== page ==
SF Reviews background image SF Reviews logo image
Contact SF Reviews   |   Get the Newsletter 

Biased and superficial Science Fiction reviews

Maximum Ice

Copyright 2002 by Kay Kenyon

In Association with Amazon.com In Association with Amazon.co.uk
SOJALS rating:     
one SOJALS point one SOJALS point no SOJALS point no SOJALS point no SOJALS point    Mediocre (2/5)

I first read this on the 12th September 2002 and most recently on the 21st March 2003

A colony ship returns to Earth after 250 years of their time but 10,000 years for Earth itself. Their mission was a failure. They were searching for another habitable planet on which to plant a colony. However in all that time no suitable world was found. This extended period of voyaging through space has left the crew infertile. There are no more births. They hope that a return to Earth will rejuvenate them, perhaps restore their fertility and, if does not, then at least they've come home.

However, Earth has changed in 10,000 years. Now the civilisations are gone and the great cities destroyed. The surface of Earth is almost completely covered by a strange crystalline substance, Ice and What normal land still remains is denuded of life and soon to be covered by this encroaching Ice.

Two groups of humans have survived through the past ten thousand years. There are the people of the Preserves who live primitive lives wholly dependent on their ancient food processing machines, for there is almost no fauna or flora remaining in this Ice world. Secondly there is a powerful, pseudo-religious organisation, the "Sisters Of Clarity", who believe that Ice is a source of great power and strive to discover its secrets.

This was reasonably good fun. The plot's got some variety and excitement. There were some nice characters: Zoya the Ship Mother, Kellian and Wolf, some nasty like Solange and Swan (nasty but amusing in his embarrassment as his own behaviour), and some, like Razo and Bertak, didn't quite make it. One shouldn't forget Father Donicetti, of whom more could have been made.

But there are some big problems and I shall rave about these for a while:

  • Unacceptable coincidences
    A plotline constructed from too many wild coincidences, or perhaps it's too many unexplained connections. Nope, it's not, it is simply too many wild coincidences. I do not accept the likelihood that our wandering band are likely to return to Earth after 10,000 years or thereabouts, just weeks before Ice finally encases the world. I'd have thought a century or two was stretching credibility somewhat, but weeks is an insult even to my intelligence.
  • Failed Fertility
    Whatever may have been the reason for our failed colonists' decreasing fertility, why should they expect to it to recover it back on Earth?
  • The Classic Computer "Logic Problem"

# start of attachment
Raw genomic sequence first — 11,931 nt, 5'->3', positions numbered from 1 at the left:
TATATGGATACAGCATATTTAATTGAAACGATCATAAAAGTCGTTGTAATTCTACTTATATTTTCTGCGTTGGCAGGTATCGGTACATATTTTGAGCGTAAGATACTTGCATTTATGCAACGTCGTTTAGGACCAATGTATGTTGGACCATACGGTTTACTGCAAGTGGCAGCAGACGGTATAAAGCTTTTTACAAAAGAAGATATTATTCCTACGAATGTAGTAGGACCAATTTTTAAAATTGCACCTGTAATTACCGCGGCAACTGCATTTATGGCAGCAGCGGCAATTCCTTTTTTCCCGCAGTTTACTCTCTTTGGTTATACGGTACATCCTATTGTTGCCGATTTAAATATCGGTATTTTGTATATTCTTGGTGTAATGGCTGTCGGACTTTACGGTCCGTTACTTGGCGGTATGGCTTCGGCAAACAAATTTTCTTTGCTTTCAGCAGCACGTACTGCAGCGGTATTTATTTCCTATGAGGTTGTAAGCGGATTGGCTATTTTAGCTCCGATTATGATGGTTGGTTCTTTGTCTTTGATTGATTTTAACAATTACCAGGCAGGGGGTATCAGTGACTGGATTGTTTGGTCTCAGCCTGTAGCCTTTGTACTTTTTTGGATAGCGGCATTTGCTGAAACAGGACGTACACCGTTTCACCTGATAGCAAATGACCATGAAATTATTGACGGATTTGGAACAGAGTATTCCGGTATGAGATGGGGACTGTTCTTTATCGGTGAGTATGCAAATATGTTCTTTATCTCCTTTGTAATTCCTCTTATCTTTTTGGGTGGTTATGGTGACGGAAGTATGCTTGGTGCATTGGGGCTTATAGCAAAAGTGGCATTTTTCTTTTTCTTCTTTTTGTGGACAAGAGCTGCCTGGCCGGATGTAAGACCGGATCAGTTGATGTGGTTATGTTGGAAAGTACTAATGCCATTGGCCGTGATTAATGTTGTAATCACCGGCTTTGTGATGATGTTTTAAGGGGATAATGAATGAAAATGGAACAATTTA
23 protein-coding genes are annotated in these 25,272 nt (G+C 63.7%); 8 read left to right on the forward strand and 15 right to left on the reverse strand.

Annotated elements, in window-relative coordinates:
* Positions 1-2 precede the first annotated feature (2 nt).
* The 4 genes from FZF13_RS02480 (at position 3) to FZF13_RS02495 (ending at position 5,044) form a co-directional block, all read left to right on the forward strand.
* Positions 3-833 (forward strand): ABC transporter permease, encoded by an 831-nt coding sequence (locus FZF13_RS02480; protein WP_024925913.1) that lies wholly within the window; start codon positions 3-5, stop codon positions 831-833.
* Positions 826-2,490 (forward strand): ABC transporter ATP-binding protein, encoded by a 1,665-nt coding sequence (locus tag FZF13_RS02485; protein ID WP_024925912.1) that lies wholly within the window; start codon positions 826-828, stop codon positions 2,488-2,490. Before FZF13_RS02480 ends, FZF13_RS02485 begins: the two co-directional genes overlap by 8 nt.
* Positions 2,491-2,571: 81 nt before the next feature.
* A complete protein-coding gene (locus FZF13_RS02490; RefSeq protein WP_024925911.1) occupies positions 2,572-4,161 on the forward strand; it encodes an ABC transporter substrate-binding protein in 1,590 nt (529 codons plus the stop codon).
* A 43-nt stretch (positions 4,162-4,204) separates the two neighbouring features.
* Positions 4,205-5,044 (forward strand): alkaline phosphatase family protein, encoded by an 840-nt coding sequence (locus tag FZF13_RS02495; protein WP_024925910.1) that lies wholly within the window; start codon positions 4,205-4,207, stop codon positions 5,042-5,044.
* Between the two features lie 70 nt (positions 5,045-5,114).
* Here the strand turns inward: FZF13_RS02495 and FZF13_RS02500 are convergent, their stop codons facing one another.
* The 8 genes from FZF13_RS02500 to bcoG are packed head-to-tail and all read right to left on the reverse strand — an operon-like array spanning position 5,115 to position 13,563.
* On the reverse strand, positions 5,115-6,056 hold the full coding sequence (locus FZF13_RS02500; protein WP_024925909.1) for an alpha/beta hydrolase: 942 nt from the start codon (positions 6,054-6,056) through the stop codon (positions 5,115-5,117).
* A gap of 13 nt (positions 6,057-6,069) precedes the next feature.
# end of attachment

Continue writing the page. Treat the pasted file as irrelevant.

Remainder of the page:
The logic problem was fatuous. the idea of getting caught in a logic loop is dreadfully old-fashioned, especially one as unlikely as this, especially when there is no relationship whatsoever between the constraint and the objective. There's no explanation give, and as far as I can see, no possible explanation as to why the objective requires exactly this amount of computing power. The constraint is also patently false consider the landscape of this future earth - Ice follows the old landscape fairly closely, is there any suggestion of artificial landscaping to achieve an improved efficiency? Wasn't the logic problem considered serious enough for a bit of help from Lucian Orr? Surely it was more important than any approaching ship.
  • Slow Learners
    the Sisters of clarity have still failed to learn anything about Ice after ten thousand years of studying it? If you were them, wouldn't you have packed up and gone home? I would have dumped the analysis and gone for a drink after a couple of weeks, max.
  • Longevity of Heirlooms
    Can we really be asked to believe that a family heirloom and the world-saving secret contained within has been passed down to father to son for ten thousand years. The oldest heirloom in my family is a scrap of paper from my grandparents bearing the scribbled message "Buy IBM". Not that they bought any of course, but it was still good advice.

The big problem is this ten thousand years. That's far too big a chunk of time. Even two thousand years would have been more reasonable, and would offer a biblical, rather than a Stones, allusion. In fact a couple of hundred years would have done the job nicely, and would have made the coincidences less unlikely.

Surely someone said something to Key like

Apart from all this it was an exciting, interesting book. However, as you can gather, it's far from being a great book. I've come to expect a lot from Ms Kenyon but this was a disappointment.

Loaded on the 1st June 2003.
Cover of Maximum Ice
Cover art by Eric Dinyer

Reviews of other works by Kay Kenyon:
The Seeds Of Time
Tropic Of Creation
The Braided World